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UNSC Calls on Taliban to tackle Security, Economic concerns, Respect Women’s Equal Rights

The delegates in the Security Council stressed during the UNSC meeting on Afghanistan that now is the time for the Taliban to expand opportunity for the people of Afghanistan and demonstrate a real commitment to be a part of the global community.

United Nations Secretary-General Antonio Guterres described Afghanistan as being on the brink of collapse.
“Afghanistan is hanging by a thread,” he said. He urged the global community — and the Council — to provide resources to prevent the country from spiralling further. He called on Member States to support the “One UN” Transitional Engagement Framework for Afghanistan.
Guterres called for a suspension of the rules and conditions that constrain not only Afghanistan’s economy, but the United Nations life saving operations.

Deborah Lyons, Special Representative of the Secretary-General and Head of UNAMA said if the Taliban demonstrate a clearer commitment to the path of governing based on trust, then they should initiate a wider dialogue on a process for national reconciliation and the international community would support such a process.
“There must be more meaningful actions behind the Taliban’s promise to contain terrorist groups in Afghanistan,” Said Lyons.

Echoing concerns over Afghanistan’s humanitarian crisis and its possible effects on the security and stability of the broader region, Iranian Envoy to UN Majid Takht Ravanchi said Tehran has supported Afghanistan for over four decades.
“If the international community fails to provide sufficient assistance to the Afghan people living in Iran […] we will be unable, on our own, to continue our support to Afghan refugees, a huge number of whom are seeking to go to Europe,” he said.
He also voiced support for the establishment of an inclusive, representative Government and for efforts to combat terrorism and protect the rights of women and girls.

Indian permanent representative at UN T.S. Tirumurti said the main goal of the sanctions regime is to facilitate conditions that promote dialogue and ultimately result in peace and stability.
He said, in its latest report, the Monitoring Team noted that the ties between the Taliban — largely through the Haqqani Network — and Al-Qaida and foreign terrorist fighters remain close and are based on ideological alignment.
“The presence of Islamic State in Iraq and the Levant (ISIL/Da’esh) in Afghanistan remains a matter of concern, as terrorist attacks continue to be used to demonstrate power and influence,” he stressed.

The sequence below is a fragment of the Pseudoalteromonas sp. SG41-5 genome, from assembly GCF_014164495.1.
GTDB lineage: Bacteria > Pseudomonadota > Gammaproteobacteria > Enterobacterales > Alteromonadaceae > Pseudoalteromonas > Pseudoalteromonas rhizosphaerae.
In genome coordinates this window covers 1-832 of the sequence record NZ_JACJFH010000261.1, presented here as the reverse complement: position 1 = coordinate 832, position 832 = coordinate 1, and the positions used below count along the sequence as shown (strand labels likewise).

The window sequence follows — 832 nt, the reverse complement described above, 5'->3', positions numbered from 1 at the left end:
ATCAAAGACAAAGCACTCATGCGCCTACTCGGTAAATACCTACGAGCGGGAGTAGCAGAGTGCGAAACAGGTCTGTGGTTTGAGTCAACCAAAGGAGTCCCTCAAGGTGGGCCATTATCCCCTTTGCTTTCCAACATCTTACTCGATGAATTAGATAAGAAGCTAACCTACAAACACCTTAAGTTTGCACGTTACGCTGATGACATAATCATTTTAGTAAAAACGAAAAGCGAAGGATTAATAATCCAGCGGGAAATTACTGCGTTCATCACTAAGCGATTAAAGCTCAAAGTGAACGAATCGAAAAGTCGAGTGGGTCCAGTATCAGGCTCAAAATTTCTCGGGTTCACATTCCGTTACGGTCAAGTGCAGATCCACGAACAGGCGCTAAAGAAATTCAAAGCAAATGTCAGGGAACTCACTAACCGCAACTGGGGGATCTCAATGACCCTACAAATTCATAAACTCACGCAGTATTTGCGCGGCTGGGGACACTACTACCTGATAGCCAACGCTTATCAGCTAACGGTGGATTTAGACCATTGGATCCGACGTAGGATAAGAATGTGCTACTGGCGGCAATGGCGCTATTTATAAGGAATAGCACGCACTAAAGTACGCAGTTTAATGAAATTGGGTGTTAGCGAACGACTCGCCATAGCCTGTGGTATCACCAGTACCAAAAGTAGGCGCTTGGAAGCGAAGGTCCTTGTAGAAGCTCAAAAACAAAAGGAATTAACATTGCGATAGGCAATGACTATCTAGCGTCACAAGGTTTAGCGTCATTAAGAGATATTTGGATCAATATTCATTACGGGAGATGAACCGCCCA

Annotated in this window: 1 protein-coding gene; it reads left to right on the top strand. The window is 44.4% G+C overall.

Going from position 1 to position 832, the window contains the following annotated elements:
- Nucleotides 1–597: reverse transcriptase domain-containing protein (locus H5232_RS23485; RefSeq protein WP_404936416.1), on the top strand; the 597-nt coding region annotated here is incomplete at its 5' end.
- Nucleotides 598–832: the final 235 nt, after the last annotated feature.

US Envoy to the UN Linda Thomas Greenfield said Washington is working to ensure sanctions imposed do not impede humanitarian assistance to the people of Afghanistan.
“The Taliban must ensure safe, free, unhindered humanitarian access, free movement for aid workers and the provision of assistance to all vulnerable people, regardless of identity,” she said. “The Taliban must also demonstrate their fidelity to counter-terrorism commitments and respect for human rights, particularly those of women and girls,” she added.

The Russian envoy Dmitry Polyanskiy called on Western States and donors to return frozen funds to the Government, he said these resources cannot be kept from the people of Afghanistan.
“Attempts to engage the Taliban through coercion are counter-productive, and lessons must be drawn for past mistakes,” he said.

China Envoy Zhang Jun said while this is the first war-free winter in Afghanistan in decades, the economy is in freefall and the population is facing an unfolding nightmare following the hasty withdrawal of foreign troops last summer.
“This is morally unacceptable and strategically short-sighted and dangerous,” he stressed, noting that unilateral coercive measures have frozen more than $9 billion and severely hindered Afghanistan’s access to financing.
He urged the international community to explore further options for injections of liquidity and called for the lifting of all unilateral sanctions.

Citing the impact of the Afghanistan’s still-frozen assets, Pakistani envoy Munir Akram told the Security Council that without urgent humanitarian assistance, chaos and conflict could return alongside a massive outflux of refugees.
He called for the release of WFP’s remaining funds, adding that there is no legal justification for depriving Afghans of their reserves.
Akram also called on the international community to engage with the Taliban in order to develop appropriate modalities for cooperative counter-terrorism action.

Mahbouba Seraj, Afghan women human rights defender and Executive Director of Afghan Women Skills Development Center, said the international community’s hasty exit in August 2021 undermined two decades of hard-won gains for equality, human rights, inclusive governance and peace and security.
“The Taliban is once more in control and dismantling our rights daily,” she warned. Women “are literally being erased from public life, down to the blacking out of women’s faces on advertisements and the beheading of female mannequins in shop windows”.
“We will not be silenced, and you have a tremendous responsibility for keeping the promises you have made to us, the women of Afghanistan, over the years,” she added.

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